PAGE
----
The counsel for the petitioner contended that an award of the Lok Adalat can be challenged only by initiating proceedings under Article 226 or 227 of the Constitution. He contended that the Tribunal failed to see that the matter was referred to the Lok Adalat on the application filed by the petitioner under Section 19 of the Legal Services Authorities Act and it was not correct to state that no notice was served on the first respondent. Despite the notice having been served, there had been no representation on behalf of the first respondent.

The Court held that the relief that was being seeked by the petitioner would not stand since it was already well settled in law by way of the judgment in Bharvagi Constructions v. Kothakapu Muthyam Reddy, 2017 (5) CTC 775 that an award of the Lok Adalat could only be challenged by initiating proceedings under Article 226 or 227 of the Constitution of India and that too only on limited grounds. Hence, it held that the Tribunal had committed an error and irregularity by allowing the petition filed by the first respondent. [N. Prabhuraj v. Josephine, 2017 SCC OnLine Mad 12290, order dated 6/12/2017]

Case BriefsHigh Courts

Kerala High Court: Deciding upon the validity of the awards passed by the Lok Adalat under Section 21 of the Legal Services Authorities Act, 1987 on a reference, the Court observed that the function of a Lok Adalat organised under Section 19 of the Legal Services Authority Act, 1987 is only to help the parties to the dispute arrive at a compromise or settlement, which is seen from Section 20(3) of the Act. The Adalat cannot enter a finding. It can only record the compromise or settlement between the parties.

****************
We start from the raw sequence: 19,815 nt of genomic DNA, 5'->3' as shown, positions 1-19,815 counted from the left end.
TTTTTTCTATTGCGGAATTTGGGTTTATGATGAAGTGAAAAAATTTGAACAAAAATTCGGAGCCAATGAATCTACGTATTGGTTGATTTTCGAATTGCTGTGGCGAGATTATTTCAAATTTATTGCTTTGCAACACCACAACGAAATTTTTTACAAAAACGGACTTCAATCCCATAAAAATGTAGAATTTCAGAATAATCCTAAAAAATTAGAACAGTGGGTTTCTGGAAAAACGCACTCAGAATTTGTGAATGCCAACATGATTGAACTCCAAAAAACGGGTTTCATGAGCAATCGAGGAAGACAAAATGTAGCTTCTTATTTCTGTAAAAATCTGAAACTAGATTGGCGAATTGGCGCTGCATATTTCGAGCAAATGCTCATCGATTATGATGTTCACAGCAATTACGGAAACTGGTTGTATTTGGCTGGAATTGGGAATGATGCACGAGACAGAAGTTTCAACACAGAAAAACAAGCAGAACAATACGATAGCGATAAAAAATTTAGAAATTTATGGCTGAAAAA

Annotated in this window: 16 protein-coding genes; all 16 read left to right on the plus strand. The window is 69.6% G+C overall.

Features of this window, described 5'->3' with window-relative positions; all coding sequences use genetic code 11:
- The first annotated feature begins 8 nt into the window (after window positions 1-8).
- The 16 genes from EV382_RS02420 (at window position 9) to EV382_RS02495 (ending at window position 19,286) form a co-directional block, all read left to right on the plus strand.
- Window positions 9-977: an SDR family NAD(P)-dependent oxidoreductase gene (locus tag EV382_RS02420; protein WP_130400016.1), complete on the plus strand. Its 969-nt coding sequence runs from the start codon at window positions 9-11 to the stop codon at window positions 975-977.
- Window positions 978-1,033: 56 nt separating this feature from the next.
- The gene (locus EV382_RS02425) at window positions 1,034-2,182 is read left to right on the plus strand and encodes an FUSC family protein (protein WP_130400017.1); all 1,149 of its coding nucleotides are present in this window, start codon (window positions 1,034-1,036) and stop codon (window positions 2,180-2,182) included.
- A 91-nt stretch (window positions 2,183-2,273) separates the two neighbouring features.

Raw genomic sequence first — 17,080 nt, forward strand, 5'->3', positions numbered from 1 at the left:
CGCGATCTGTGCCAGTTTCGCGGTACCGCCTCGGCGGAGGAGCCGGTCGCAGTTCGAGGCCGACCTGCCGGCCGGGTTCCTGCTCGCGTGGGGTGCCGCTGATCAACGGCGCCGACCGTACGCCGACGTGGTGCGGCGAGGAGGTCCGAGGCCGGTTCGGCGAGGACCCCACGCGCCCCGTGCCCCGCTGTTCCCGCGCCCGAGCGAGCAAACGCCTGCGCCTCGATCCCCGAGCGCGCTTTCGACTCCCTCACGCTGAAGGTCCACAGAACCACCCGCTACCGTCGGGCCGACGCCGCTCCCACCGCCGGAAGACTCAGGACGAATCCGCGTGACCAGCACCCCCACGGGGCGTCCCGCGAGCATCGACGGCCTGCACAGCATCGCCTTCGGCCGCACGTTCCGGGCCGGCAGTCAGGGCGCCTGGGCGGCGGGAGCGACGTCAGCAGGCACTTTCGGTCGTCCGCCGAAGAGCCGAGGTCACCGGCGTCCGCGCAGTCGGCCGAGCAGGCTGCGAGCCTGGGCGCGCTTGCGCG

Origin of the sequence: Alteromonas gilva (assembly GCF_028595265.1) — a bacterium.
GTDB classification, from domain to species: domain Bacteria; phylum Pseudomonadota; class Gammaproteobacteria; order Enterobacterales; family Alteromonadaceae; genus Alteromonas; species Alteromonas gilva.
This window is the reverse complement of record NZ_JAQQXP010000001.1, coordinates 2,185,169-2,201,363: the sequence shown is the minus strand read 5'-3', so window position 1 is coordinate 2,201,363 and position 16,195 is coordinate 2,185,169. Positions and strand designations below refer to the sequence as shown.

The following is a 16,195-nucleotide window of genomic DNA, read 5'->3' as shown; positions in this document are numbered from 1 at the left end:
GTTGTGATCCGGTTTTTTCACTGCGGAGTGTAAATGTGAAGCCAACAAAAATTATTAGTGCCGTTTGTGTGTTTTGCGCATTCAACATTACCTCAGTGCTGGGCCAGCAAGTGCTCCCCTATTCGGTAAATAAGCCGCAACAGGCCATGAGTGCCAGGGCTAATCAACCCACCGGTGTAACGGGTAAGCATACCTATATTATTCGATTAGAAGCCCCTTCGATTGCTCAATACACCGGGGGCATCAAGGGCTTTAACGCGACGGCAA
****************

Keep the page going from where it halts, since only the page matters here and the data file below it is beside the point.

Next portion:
The dispute between the parties to a partition suit was referred to the Lok Adalat which were settled and awards passed. However, the petitioner contended that the awards passed were not in terms of the settlement entered into.

Finding several shortcomings in the awards, the Bench of K. Abraham Mathew, J. observed that “When the award cannot be challenged in a suit or execution proceedings or even in appeal the Lok Adalat should make sure that its proceedings are transparent and not vitiated by procedural illegalities or irregularities. Its proceedings should inspire confidence in the public, failing which the very existence of the institution will be at peril. To ensure its credibility, the Lok Adalat shall comply with the procedure prescribed by the statues scrupulously.”

Regulation 17 of the National Legal Services Authority (Lok Adalats) Regulations, 2009 contains the procedure to be followed while drawing up an award. The Court observed that the impugned award neither contained the names and addresses of the parties to the proceedings, signature of the counsel or the settlement entered into and held that the impugned orders were not awards passed by the Lok Adalat in the eye of law since there was no means to ascertain whether the petitioner agreed to the terms recorded in it, which is the result of violation of mandatory provisions in the relevant statutes. The trial court was directed to proceed with the trial but to comply with the request of the parties if they wanted to refer the dispute to Lok Adalat again. [K.S. Sunil v. Sherly, 2016 SCC OnLine Ker 12168, decided on August 18, 2016]

Legislation Updates